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The Minor Planet Observer
Palmer Divide Observatory

2007 Shoemaker Grant Recipient

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MPO Connections - Drift Scan Imaging (TDI)

An exciting technique is drift scan imaging. This involves keeping the telescope stationary and letting the stars drift across the chip. The trick is that the camera is rotated such that the stars drift from the "bottom" of the chip to the "top". In other words, say you have the camera setup such that north is at the top of the image and east is to the left. If you turn off the scope’s drive and take an image, the stars would drift from the left side to the right side of the image. Now, rotate the camera 90 clockwise (when looking at it from behind) so that west is at the top of the image and north was to the left. This causes stars to drift from the bottom to the top.

The trick in drift scanning is that it takes into account that as the top line of the CCD image is read, all the other lines move up one line. If the program reads a line at the same rate that a star drifts from one line to the next, the star stays on the same original line of pixels as it moves up the chip. When the given line reaches the top, it’s read into a buffer. Every so often, a group of lines is written to a file as a FITS image.

With this technique, you can let the sky drift into view of your camera for hours on end. The net result is a series of images that form a strip 15 long for every hour you keep the exposure going (if shooting at the equator; as you move away from there, the stars move cos(declination) x 15/hour. How wide that strip is depends on the width of the chip and the focal length of your telescope.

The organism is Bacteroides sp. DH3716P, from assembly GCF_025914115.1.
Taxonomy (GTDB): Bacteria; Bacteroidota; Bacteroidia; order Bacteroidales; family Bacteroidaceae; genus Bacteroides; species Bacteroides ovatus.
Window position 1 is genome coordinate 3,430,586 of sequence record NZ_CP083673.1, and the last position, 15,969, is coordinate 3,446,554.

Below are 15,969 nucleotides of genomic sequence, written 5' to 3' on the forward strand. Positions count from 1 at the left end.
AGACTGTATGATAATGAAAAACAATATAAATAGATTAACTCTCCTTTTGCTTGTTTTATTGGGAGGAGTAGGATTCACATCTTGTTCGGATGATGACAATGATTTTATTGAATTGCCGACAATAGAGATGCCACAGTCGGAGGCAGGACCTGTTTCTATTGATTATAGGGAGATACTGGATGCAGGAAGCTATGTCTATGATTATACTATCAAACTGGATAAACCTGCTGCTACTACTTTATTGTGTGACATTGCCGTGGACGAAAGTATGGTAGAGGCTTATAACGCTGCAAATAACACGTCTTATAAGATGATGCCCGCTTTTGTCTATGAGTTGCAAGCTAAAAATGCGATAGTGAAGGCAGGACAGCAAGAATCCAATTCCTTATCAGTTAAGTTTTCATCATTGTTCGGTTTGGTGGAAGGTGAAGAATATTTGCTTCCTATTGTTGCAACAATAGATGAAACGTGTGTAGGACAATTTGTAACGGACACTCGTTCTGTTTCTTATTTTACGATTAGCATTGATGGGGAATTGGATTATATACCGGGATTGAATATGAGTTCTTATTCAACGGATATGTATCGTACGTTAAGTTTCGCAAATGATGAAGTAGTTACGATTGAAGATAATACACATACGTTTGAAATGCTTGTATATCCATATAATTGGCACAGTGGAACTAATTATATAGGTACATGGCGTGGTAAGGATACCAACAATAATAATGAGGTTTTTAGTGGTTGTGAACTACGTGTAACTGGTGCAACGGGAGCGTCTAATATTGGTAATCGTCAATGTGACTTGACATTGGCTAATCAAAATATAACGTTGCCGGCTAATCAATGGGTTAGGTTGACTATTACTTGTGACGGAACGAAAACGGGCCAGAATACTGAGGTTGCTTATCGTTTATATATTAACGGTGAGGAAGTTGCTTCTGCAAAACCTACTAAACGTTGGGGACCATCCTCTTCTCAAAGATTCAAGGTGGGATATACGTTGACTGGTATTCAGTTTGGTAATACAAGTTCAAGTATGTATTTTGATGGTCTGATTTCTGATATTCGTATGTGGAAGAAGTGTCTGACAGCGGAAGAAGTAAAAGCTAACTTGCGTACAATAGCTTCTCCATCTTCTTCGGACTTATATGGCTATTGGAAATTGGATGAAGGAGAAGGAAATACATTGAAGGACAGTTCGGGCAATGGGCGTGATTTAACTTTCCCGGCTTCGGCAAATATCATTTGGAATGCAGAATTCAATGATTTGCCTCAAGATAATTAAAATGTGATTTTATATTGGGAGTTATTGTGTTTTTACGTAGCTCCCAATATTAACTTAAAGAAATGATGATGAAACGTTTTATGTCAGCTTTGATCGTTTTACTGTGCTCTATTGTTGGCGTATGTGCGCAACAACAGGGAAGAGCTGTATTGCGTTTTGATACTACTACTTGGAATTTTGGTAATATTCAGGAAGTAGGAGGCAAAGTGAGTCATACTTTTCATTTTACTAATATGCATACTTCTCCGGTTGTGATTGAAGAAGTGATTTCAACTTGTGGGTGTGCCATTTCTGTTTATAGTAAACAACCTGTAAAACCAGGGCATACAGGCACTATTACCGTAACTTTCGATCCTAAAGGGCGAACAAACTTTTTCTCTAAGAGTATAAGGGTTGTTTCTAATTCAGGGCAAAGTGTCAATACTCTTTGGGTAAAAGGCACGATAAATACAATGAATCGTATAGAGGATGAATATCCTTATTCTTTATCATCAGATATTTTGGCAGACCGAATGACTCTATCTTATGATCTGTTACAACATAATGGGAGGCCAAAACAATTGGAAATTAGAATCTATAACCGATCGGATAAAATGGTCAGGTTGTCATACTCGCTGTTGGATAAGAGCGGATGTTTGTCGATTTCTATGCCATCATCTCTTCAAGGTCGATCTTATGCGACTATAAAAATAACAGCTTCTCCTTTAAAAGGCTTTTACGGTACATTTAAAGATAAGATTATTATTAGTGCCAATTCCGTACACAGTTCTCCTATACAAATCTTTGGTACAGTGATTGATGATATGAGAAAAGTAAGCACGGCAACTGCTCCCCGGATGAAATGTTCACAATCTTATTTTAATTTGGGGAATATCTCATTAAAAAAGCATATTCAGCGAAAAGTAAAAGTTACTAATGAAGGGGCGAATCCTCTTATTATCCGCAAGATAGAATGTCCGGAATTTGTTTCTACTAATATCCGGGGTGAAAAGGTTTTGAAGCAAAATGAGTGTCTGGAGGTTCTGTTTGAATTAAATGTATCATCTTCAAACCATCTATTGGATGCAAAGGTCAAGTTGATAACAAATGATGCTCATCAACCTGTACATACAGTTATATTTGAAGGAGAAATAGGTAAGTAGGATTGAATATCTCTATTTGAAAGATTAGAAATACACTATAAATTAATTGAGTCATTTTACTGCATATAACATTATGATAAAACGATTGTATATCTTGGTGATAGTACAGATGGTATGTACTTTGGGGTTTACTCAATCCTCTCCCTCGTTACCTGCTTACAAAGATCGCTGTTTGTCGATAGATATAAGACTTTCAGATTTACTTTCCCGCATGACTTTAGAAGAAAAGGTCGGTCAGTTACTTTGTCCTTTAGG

As you might have guessed, the further from the equator you go, the more curved the trails of the stars. There is a limit as to how far above or below the celestial equator you can go before the trails are curved enough to show the effect. The field of view of the camera, which is determined by the chip size and focal length of your scope determine the limit. Only experimentation will tell you the real limit.

Automatic Image Parsing

From the above, you might guess that one could get a very large image, i.e., 765 pixels wide by thousands of pixels high. It’s pretty hard to work with an image under such circumstances. Connections removes this difficulty by automatically writing the lines that have been read to the camera to a standard FITS file at given intervals. That interval is equal to the height of the chip, in pixels, at the binning setting used for the exposure.

For example, say you’re using an ST-8 at 2x2 binning. The height of the chip is 510 pixels. All images saved by Connections will be 765 x 510 (765 being the width of the chip at that binning). This is accomplished by forcing the exposure time to be an integral multiple of the time it takes for a star to drift the height of the chip (with one additional frame for "Dead Time"). See below for additional information on how the exposure time is adjusted.